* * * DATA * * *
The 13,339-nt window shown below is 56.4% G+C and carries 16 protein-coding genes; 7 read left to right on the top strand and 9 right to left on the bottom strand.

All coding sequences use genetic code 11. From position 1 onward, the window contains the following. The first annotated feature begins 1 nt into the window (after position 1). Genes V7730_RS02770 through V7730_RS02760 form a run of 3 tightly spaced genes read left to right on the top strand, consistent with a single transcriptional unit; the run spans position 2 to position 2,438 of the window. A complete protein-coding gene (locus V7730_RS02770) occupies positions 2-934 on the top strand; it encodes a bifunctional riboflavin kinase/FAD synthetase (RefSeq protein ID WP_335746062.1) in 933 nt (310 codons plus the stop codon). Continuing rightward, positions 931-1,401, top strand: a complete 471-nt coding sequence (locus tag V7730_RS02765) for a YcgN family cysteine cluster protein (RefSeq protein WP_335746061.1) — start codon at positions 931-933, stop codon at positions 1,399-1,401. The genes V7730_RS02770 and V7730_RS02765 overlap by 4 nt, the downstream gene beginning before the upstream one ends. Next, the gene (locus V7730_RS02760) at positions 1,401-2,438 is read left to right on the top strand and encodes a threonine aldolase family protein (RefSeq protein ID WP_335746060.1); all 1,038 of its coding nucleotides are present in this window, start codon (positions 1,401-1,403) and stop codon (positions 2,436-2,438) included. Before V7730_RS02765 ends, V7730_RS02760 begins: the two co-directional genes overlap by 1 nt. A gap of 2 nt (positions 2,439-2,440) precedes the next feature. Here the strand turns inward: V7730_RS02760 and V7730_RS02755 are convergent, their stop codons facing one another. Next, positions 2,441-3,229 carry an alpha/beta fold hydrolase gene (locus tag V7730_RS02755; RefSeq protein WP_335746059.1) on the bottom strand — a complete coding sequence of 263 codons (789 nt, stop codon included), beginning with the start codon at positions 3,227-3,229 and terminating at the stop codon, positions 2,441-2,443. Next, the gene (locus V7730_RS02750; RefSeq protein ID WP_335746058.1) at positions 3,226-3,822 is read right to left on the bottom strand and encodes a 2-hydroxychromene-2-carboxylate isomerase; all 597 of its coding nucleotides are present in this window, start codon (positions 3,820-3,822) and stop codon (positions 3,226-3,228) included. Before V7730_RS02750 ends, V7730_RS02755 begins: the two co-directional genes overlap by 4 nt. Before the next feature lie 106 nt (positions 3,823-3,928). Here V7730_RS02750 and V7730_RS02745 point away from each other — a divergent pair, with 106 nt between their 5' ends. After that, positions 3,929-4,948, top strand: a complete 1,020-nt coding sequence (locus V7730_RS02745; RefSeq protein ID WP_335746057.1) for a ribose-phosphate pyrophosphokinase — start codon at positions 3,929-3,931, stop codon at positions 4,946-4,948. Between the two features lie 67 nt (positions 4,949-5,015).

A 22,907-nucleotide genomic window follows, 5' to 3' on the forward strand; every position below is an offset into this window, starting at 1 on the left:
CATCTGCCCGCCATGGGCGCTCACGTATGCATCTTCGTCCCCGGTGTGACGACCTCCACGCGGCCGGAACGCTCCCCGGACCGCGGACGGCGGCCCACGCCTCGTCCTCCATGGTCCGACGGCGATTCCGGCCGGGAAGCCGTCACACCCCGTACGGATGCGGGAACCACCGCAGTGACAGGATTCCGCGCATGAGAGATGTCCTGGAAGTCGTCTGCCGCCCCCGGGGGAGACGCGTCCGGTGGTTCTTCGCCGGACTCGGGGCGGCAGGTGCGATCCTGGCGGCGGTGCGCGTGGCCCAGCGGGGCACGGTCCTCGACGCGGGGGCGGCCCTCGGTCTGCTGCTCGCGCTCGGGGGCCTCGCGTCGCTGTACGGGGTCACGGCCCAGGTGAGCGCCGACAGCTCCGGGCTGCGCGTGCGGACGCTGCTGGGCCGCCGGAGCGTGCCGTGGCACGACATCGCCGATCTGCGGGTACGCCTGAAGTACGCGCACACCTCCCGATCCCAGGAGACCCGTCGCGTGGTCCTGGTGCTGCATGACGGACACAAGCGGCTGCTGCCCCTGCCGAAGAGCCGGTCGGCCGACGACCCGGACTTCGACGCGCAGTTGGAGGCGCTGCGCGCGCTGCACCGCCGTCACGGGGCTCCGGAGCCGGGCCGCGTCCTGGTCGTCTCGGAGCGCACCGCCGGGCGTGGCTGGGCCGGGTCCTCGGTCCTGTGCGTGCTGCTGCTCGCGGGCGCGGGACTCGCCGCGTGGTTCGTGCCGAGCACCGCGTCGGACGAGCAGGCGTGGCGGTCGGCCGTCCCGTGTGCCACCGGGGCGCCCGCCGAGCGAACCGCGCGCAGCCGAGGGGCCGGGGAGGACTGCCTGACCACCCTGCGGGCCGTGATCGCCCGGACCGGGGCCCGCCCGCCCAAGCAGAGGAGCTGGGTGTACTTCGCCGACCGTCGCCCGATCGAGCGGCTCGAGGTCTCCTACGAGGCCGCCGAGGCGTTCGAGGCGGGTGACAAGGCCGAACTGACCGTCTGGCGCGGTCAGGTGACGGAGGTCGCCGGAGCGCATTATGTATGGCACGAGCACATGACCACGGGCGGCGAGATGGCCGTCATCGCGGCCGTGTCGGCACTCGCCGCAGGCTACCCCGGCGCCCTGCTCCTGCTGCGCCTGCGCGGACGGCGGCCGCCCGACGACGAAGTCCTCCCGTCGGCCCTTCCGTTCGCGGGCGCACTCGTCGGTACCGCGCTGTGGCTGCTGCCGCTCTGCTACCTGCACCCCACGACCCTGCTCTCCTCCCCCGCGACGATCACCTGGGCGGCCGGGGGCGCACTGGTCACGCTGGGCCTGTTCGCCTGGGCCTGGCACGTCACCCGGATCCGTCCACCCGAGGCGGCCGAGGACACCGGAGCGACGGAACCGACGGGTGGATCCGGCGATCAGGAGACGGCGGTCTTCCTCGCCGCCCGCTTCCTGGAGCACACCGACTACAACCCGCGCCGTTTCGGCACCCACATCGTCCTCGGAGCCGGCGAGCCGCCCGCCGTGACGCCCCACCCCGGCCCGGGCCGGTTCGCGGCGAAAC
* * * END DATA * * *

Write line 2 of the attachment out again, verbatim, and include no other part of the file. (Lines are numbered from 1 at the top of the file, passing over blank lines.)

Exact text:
All coding sequences use genetic code 11. From position 1 onward, the window contains the following. The first annotated feature begins 1 nt into the window (after position 1). Genes V7730_RS02770 through V7730_RS02760 form a run of 3 tightly spaced genes read left to right on the top strand, consistent with a single transcriptional unit; the run spans position 2 to position 2,438 of the window. A complete protein-coding gene (locus V7730_RS02770) occupies positions 2-934 on the top strand; it encodes a bifunctional riboflavin kinase/FAD synthetase (RefSeq protein ID WP_335746062.1) in 933 nt (310 codons plus the stop codon). Continuing rightward, positions 931-1,401, top strand: a complete 471-nt coding sequence (locus tag V7730_RS02765) for a YcgN family cysteine cluster protein (RefSeq protein WP_335746061.1) — start codon at positions 931-933, stop codon at positions 1,399-1,401. The genes V7730_RS02770 and V7730_RS02765 overlap by 4 nt, the downstream gene beginning before the upstream one ends. Next, the gene (locus V7730_RS02760) at positions 1,401-2,438 is read left to right on the top strand and encodes a threonine aldolase family protein (RefSeq protein ID WP_335746060.1); all 1,038 of its coding nucleotides are present in this window, start codon (positions 1,401-1,403) and stop codon (positions 2,436-2,438) included. Before V7730_RS02765 ends, V7730_RS02760 begins: the two co-directional genes overlap by 1 nt. A gap of 2 nt (positions 2,439-2,440) precedes the next feature. Here the strand turns inward: V7730_RS02760 and V7730_RS02755 are convergent, their stop codons facing one another. Next, positions 2,441-3,229 carry an alpha/beta fold hydrolase gene (locus tag V7730_RS02755; RefSeq protein WP_335746059.1) on the bottom strand — a complete coding sequence of 263 codons (789 nt, stop codon included), beginning with the start codon at positions 3,227-3,229 and terminating at the stop codon, positions 2,441-2,443. Next, the gene (locus V7730_RS02750; RefSeq protein ID WP_335746058.1) at positions 3,226-3,822 is read right to left on the bottom strand and encodes a 2-hydroxychromene-2-carboxylate isomerase; all 597 of its coding nucleotides are present in this window, start codon (positions 3,820-3,822) and stop codon (positions 3,226-3,228) included. Before V7730_RS02750 ends, V7730_RS02755 begins: the two co-directional genes overlap by 4 nt. Before the next feature lie 106 nt (positions 3,823-3,928). Here V7730_RS02750 and V7730_RS02745 point away from each other — a divergent pair, with 106 nt between their 5' ends. After that, positions 3,929-4,948, top strand: a complete 1,020-nt coding sequence (locus V7730_RS02745; RefSeq protein ID WP_335746057.1) for a ribose-phosphate pyrophosphokinase — start codon at positions 3,929-3,931, stop codon at positions 4,946-4,948. Between the two features lie 67 nt (positions 4,949-5,015).